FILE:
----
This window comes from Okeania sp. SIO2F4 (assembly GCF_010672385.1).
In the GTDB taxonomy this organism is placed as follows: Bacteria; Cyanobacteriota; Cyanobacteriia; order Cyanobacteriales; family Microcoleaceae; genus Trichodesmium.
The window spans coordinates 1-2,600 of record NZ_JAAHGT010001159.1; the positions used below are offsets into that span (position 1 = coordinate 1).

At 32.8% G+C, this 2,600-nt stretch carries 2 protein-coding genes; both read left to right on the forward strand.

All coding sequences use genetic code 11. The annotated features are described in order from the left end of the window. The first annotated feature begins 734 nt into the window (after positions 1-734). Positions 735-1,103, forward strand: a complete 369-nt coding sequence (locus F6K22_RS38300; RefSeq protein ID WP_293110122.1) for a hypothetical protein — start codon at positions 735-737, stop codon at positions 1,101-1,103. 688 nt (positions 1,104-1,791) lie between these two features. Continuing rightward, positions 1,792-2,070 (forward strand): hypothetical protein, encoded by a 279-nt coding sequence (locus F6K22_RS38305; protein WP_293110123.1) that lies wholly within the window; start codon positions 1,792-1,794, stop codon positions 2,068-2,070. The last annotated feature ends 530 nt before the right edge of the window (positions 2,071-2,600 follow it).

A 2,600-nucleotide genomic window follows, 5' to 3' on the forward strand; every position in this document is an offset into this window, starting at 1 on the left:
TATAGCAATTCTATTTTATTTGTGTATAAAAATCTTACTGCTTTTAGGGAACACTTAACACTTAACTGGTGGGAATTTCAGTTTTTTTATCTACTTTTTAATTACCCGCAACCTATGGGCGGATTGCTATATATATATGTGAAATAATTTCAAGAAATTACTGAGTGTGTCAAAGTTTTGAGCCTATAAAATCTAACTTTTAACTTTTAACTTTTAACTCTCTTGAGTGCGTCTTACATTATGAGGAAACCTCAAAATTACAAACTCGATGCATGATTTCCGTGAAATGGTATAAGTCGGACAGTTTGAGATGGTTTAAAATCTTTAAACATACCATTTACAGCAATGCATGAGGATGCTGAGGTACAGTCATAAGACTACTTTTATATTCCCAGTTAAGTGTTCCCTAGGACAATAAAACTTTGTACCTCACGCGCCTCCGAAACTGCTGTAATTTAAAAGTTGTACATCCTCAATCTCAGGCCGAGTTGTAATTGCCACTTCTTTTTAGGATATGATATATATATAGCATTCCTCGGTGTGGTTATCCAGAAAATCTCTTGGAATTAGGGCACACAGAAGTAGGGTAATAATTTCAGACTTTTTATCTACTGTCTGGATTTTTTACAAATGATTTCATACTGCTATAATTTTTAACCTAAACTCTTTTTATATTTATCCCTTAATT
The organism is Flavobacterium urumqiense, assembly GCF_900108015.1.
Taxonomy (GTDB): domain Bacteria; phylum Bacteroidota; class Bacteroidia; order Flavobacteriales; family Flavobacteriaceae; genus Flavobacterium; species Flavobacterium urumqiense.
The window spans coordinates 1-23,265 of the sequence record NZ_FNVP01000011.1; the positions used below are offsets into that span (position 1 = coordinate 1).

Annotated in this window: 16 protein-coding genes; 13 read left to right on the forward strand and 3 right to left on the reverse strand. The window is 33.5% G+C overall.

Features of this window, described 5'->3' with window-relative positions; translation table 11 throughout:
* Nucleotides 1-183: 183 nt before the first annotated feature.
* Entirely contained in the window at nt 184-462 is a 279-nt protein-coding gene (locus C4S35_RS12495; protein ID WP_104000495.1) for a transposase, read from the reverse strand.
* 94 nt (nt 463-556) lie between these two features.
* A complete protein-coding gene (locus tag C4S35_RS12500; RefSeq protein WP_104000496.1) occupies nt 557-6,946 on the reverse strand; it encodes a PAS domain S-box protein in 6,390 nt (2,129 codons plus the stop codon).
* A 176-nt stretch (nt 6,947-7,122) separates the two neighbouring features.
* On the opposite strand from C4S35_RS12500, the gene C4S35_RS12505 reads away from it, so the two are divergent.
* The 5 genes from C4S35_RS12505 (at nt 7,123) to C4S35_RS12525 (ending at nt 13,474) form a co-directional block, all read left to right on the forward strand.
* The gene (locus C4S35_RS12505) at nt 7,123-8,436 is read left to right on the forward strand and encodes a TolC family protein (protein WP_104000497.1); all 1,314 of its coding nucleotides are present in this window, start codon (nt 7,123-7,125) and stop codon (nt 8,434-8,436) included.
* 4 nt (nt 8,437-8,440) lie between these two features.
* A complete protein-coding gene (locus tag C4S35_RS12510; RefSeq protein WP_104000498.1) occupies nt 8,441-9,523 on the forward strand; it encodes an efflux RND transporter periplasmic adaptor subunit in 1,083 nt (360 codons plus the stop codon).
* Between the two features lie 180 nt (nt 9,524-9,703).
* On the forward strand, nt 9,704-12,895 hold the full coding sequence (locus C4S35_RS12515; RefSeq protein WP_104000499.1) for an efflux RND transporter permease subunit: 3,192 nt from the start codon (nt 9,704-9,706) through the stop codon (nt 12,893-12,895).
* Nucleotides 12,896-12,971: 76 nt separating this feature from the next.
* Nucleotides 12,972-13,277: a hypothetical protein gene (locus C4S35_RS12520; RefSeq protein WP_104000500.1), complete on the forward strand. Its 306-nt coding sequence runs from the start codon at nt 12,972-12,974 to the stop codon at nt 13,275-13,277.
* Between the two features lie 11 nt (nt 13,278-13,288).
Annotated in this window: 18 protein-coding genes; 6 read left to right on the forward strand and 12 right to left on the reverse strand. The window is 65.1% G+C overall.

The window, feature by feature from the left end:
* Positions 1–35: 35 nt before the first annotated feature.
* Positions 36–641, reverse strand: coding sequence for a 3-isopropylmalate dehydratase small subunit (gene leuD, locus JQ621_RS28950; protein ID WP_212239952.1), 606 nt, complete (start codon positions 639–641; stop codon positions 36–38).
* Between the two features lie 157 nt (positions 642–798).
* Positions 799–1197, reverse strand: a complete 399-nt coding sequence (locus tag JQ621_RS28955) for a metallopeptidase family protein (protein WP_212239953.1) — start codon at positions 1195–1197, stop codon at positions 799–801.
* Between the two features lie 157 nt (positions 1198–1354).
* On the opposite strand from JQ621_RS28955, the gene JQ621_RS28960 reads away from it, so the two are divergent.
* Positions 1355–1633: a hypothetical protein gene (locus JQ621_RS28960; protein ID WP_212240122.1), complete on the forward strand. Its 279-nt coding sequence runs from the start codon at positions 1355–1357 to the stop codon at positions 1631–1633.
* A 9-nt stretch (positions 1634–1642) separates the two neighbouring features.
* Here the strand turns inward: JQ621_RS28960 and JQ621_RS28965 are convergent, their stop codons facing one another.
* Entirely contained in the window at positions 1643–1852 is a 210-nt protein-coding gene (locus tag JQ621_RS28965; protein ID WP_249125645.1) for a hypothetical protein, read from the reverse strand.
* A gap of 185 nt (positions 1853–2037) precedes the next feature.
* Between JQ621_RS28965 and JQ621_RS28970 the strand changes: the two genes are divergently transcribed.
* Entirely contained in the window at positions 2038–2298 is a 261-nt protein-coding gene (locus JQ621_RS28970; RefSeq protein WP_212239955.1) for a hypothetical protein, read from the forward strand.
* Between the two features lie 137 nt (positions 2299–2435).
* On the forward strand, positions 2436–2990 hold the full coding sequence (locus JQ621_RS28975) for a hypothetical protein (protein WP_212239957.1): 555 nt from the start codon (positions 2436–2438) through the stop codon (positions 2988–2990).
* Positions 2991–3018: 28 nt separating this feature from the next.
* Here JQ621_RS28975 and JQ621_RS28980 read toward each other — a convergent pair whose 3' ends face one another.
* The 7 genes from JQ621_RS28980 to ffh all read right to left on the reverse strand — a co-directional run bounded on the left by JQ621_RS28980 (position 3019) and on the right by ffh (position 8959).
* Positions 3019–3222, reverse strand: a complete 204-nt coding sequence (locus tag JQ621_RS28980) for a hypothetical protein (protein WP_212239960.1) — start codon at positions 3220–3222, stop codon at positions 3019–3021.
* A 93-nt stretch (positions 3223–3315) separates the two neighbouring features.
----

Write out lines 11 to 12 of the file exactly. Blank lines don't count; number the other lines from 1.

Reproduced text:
Annotated in this window: 16 protein-coding genes; 13 read left to right on the forward strand and 3 right to left on the reverse strand. The window is 33.5% G+C overall.

Features of this window, described 5'->3' with window-relative positions; translation table 11 throughout: